Chinese telecom giant Huawei announced on October 16, 2019 that it has passed the 400,000 5G antennas mark, the fifth generation of mobile phones, in the world with 56 operators who have already started to roll out the new mobile network.
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Plans by the United States to create a 5G rival to Huawei could be a “challenge,” one of the Chinese firm’s top executives told CNBC, amid growing calls from American lawmakers to find alternatives for its next-generation networks.
5G refers to next-generation mobile infrastructure that promises super-fast data speeds and the ability to underpin some future critical infrastructure. Washington has maintained that Huawei is a national security risk alleging that Beijing could use the company’s equipment for espionage. Huawei has repeatedly denied those claim.
Beyond just relying on Ericsson and Nokia, the U.S. has also looked to finding alternatives to Huawei’s networking equipment.
In an interview with CNBC, Paul Scanlan, chief technology officer of Huawei’s networking business, explained that the technical standards and actual implementation of 5G have taken about 10 years to create.
“So the U.S. will do what the U.S. does … that’s a very very long game and that has its own sort of complexity built into (it) and Huawei has been addressing and looking at those things ourselves,” Scanlan said.
When asked if the U.S. could create a new alternative to Huawei quickly, Scanlan said: “It would be a challenge.”
Republican Sen. Marco Rubio and a group of bipartisan lawmakers introduced a bill earlier this year “providing over $1 billion to invest in Western-based alternatives to Chinese equipment providers Huawei and ZTE.”
Meanwhile, Larry Kudlow, the White House’s economic advisor, said in an interview with the Wall Street Journal that the “big-picture concept is to have all of the US 5G architecture and infrastructure done by American firms, principally.” He added that Ericsson and Nokia could be a part of that.
Creating an alternative
In the U.K., Tobias Ellwood, chair of the House of Commons Defence Select Committee, said the Five Eyes — an intelligence alliance between Australia, Canada, New Zealand, the U.K. and the U.S. — should develop its own Huawei rival.
“What I think we need to recognise is that if we do allow Huawei in temporarily, we need to quickly create an alternative, which doesn’t exist at the moment. So you look at Cisco, Ericsson, Nokia, you need to get these companies together with some international state funding to create our own 5G capability,” the lawmaker said in a recent interview with Global Defence Technology magazine.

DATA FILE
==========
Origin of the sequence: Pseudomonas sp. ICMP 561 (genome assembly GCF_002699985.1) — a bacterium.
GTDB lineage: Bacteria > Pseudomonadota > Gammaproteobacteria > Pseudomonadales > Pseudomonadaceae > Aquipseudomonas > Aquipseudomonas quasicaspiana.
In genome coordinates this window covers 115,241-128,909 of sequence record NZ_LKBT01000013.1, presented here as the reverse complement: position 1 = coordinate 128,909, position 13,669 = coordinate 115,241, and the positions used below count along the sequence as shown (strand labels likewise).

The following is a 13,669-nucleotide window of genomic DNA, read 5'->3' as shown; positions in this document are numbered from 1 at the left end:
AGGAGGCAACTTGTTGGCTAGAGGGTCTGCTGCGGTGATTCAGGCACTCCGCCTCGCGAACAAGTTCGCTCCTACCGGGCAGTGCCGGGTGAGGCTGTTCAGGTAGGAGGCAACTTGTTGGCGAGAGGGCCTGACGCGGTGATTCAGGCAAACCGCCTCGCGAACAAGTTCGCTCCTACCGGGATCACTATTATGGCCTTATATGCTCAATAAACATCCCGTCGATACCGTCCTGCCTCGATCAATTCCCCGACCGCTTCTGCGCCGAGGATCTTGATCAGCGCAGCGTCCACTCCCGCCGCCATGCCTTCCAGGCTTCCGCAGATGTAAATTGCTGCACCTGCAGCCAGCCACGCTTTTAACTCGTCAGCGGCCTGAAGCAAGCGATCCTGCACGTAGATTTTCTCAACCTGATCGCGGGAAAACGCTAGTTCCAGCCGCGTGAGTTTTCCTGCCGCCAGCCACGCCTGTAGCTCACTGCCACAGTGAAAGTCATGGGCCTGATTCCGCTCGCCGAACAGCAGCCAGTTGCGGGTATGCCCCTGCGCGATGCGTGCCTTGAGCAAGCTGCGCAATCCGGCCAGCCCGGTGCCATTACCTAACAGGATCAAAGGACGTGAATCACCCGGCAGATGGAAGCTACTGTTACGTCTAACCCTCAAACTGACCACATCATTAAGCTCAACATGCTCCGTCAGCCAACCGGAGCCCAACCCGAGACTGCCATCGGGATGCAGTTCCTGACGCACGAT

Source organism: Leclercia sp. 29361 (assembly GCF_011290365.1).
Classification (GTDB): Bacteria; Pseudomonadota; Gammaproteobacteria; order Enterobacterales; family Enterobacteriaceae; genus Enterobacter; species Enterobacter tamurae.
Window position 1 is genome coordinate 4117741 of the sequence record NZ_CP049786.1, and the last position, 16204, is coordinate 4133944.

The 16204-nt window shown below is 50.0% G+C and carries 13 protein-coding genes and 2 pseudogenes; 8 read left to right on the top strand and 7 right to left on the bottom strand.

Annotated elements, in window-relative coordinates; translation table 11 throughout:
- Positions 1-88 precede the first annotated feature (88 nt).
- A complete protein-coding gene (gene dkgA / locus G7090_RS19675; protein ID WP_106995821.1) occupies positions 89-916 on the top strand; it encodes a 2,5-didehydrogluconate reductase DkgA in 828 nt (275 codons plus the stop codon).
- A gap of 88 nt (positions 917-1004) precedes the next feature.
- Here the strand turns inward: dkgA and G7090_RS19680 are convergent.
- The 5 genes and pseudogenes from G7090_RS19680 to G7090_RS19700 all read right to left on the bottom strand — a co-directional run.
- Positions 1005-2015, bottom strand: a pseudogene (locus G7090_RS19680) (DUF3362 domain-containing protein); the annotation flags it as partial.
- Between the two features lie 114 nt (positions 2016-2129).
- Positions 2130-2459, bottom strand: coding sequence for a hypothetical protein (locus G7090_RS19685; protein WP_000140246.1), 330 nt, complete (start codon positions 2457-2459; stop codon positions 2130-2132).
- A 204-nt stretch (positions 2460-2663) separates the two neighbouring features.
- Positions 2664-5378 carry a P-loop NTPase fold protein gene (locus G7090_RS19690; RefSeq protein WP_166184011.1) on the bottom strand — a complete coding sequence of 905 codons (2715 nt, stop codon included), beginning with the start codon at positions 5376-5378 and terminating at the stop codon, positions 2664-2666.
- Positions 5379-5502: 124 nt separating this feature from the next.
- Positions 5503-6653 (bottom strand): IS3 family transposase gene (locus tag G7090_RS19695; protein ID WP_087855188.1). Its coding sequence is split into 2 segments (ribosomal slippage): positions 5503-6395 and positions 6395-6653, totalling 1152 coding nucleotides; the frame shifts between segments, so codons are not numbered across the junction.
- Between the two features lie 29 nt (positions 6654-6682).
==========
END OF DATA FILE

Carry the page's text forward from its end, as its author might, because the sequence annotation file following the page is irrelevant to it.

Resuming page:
U.S. lawmakers including Rubio have called for the government to back an open source 5G architecture. The result, they claim, would allow new players to enter the networking equipment game for specific components rather than competing with Huawei in the entire architecture.
There are a couple of groups currently working on open source architecture, which would allow companies to build their 5G technology on top of existing, publicly available infrastructure, without needing to start from scratch. But those groups have not had major traction yet.
“They don’t have that sort of collective group nor the standards … you know there’s a lot of complexity in there. That doesn’t mean it can’t happen and it won’t happen but the one key thing is perhaps the U.S. has … underinvested in this area of technology,” Scanlan said.
Another idea floated by U.S. Attorney General William Barr is for the government to take a controlling stake in Nokia, Ericsson or both.
“Putting our large market and financial muscle behind one or both of these firms, would make it a far more formidable competitor and eliminate concerns over … their staying power,” Barr said.
When asked how likely it is that the U.S. could carry out such a plan, Scanlan said: “I don’t know if it’s a good thing or a bad thing or if it’s practical even.”